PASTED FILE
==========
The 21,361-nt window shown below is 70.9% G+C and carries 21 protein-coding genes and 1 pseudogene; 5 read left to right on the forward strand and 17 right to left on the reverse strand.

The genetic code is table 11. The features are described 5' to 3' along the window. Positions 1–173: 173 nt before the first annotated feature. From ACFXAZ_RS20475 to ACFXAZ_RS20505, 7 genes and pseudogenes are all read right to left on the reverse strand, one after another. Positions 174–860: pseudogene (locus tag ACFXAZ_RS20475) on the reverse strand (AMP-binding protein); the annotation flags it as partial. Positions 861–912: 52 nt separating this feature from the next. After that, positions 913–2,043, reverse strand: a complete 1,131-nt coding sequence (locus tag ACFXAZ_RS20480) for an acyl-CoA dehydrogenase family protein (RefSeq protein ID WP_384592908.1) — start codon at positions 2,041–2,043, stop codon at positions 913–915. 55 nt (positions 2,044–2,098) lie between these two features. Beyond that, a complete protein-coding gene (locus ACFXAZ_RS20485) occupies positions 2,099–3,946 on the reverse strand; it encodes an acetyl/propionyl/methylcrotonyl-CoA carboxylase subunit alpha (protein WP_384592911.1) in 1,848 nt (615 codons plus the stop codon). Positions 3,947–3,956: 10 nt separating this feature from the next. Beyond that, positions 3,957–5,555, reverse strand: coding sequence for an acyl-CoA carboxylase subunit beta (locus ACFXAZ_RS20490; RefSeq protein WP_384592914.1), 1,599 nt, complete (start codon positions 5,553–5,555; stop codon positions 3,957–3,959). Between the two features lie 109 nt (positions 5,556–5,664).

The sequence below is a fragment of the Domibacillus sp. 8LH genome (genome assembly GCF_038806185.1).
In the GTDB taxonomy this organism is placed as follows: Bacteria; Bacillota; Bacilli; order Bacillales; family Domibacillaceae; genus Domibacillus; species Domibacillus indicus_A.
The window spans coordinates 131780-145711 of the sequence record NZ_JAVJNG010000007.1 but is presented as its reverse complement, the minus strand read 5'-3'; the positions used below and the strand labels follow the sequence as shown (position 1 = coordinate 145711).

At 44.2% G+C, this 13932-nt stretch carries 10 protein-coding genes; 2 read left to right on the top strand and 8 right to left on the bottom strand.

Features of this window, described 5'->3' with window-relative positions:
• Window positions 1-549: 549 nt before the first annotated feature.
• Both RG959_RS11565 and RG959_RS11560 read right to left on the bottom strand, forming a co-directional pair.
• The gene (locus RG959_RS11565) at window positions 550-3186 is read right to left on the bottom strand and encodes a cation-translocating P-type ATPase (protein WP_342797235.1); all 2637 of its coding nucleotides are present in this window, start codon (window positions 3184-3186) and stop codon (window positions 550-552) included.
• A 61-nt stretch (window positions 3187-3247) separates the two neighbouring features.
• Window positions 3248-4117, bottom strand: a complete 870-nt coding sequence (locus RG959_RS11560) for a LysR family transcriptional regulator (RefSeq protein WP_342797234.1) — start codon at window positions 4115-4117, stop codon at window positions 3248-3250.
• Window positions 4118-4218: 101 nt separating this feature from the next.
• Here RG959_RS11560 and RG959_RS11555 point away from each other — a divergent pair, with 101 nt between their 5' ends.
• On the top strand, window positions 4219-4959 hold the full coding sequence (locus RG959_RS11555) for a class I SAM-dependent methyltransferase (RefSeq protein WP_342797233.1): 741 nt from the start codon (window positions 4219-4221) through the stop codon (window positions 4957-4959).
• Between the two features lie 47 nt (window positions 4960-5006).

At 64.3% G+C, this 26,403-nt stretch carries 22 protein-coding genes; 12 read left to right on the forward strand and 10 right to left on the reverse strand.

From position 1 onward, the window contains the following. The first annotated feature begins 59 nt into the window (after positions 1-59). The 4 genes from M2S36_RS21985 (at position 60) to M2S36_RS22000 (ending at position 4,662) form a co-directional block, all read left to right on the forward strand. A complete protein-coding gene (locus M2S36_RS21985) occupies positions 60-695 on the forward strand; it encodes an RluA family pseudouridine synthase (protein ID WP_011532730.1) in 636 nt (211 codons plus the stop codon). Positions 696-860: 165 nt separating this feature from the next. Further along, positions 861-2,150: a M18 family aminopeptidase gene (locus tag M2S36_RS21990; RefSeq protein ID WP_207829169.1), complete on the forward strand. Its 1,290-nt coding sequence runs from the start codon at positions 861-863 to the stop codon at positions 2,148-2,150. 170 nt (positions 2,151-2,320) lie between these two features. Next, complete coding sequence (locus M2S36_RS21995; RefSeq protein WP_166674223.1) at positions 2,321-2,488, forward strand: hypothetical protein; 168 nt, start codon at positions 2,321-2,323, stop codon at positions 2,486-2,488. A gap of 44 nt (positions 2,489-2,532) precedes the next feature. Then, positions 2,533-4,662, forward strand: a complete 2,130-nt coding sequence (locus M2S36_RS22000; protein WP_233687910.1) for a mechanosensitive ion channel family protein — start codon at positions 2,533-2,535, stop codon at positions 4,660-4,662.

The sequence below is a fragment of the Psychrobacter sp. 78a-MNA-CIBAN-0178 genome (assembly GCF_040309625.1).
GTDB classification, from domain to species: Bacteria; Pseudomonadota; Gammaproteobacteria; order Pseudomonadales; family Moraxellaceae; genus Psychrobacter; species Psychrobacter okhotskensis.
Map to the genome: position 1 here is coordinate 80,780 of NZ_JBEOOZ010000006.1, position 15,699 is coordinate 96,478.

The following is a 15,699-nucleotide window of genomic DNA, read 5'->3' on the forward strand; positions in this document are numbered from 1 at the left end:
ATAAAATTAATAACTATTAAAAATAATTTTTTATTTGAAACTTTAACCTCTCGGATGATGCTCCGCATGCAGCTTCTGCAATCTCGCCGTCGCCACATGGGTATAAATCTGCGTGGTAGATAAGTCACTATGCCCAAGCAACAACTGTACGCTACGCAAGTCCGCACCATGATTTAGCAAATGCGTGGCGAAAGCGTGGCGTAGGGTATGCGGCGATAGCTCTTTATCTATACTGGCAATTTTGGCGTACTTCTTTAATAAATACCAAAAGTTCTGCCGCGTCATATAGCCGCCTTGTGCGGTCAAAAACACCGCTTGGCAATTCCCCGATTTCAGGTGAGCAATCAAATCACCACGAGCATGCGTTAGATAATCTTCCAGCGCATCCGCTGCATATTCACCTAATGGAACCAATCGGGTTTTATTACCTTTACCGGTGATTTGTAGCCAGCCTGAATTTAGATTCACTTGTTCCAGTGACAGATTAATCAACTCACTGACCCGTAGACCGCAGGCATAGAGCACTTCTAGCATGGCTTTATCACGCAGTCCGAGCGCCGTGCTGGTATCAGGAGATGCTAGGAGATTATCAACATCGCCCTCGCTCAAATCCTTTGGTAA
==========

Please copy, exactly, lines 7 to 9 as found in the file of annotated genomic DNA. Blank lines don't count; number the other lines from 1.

Features of this window, described 5'->3' with window-relative positions:
• Window positions 1-549: 549 nt before the first annotated feature.
• Both RG959_RS11565 and RG959_RS11560 read right to left on the bottom strand, forming a co-directional pair.